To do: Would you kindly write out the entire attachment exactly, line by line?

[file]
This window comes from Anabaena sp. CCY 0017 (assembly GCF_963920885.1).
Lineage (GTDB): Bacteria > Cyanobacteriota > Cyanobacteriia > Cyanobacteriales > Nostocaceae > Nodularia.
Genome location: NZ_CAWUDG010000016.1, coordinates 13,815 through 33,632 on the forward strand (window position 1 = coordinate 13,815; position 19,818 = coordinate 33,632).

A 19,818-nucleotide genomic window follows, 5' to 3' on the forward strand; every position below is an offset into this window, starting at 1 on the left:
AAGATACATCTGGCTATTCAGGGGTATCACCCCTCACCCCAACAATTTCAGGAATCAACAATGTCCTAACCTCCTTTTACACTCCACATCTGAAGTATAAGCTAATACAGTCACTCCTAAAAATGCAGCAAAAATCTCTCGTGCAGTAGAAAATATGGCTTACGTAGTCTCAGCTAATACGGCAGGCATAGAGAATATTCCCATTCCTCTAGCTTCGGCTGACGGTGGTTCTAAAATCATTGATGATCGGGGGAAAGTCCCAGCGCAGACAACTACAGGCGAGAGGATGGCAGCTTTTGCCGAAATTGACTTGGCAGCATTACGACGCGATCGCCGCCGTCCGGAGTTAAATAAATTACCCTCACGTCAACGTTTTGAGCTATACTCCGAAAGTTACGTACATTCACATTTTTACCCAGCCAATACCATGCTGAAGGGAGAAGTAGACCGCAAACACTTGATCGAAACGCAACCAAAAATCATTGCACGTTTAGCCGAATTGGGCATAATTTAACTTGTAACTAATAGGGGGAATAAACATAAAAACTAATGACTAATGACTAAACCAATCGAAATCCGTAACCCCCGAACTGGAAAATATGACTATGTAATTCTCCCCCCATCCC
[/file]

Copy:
This window comes from Anabaena sp. CCY 0017 (assembly GCF_963920885.1).
Lineage (GTDB): Bacteria > Cyanobacteriota > Cyanobacteriia > Cyanobacteriales > Nostocaceae > Nodularia.
Genome location: NZ_CAWUDG010000016.1, coordinates 13,815 through 33,632 on the forward strand (window position 1 = coordinate 13,815; position 19,818 = coordinate 33,632).

A 19,818-nucleotide genomic window follows, 5' to 3' on the forward strand; every position below is an offset into this window, starting at 1 on the left:
AAGATACATCTGGCTATTCAGGGGTATCACCCCTCACCCCAACAATTTCAGGAATCAACAATGTCCTAACCTCCTTTTACACTCCACATCTGAAGTATAAGCTAATACAGTCACTCCTAAAAATGCAGCAAAAATCTCTCGTGCAGTAGAAAATATGGCTTACGTAGTCTCAGCTAATACGGCAGGCATAGAGAATATTCCCATTCCTCTAGCTTCGGCTGACGGTGGTTCTAAAATCATTGATGATCGGGGGAAAGTCCCAGCGCAGACAACTACAGGCGAGAGGATGGCAGCTTTTGCCGAAATTGACTTGGCAGCATTACGACGCGATCGCCGCCGTCCGGAGTTAAATAAATTACCCTCACGTCAACGTTTTGAGCTATACTCCGAAAGTTACGTACATTCACATTTTTACCCAGCCAATACCATGCTGAAGGGAGAAGTAGACCGCAAACACTTGATCGAAACGCAACCAAAAATCATTGCACGTTTAGCCGAATTGGGCATAATTTAACTTGTAACTAATAGGGGGAATAAACATAAAAACTAATGACTAATGACTAAACCAATCGAAATCCGTAACCCCCGAACTGGAAAATATGACTATGTAATTCTCCCCCCATCCC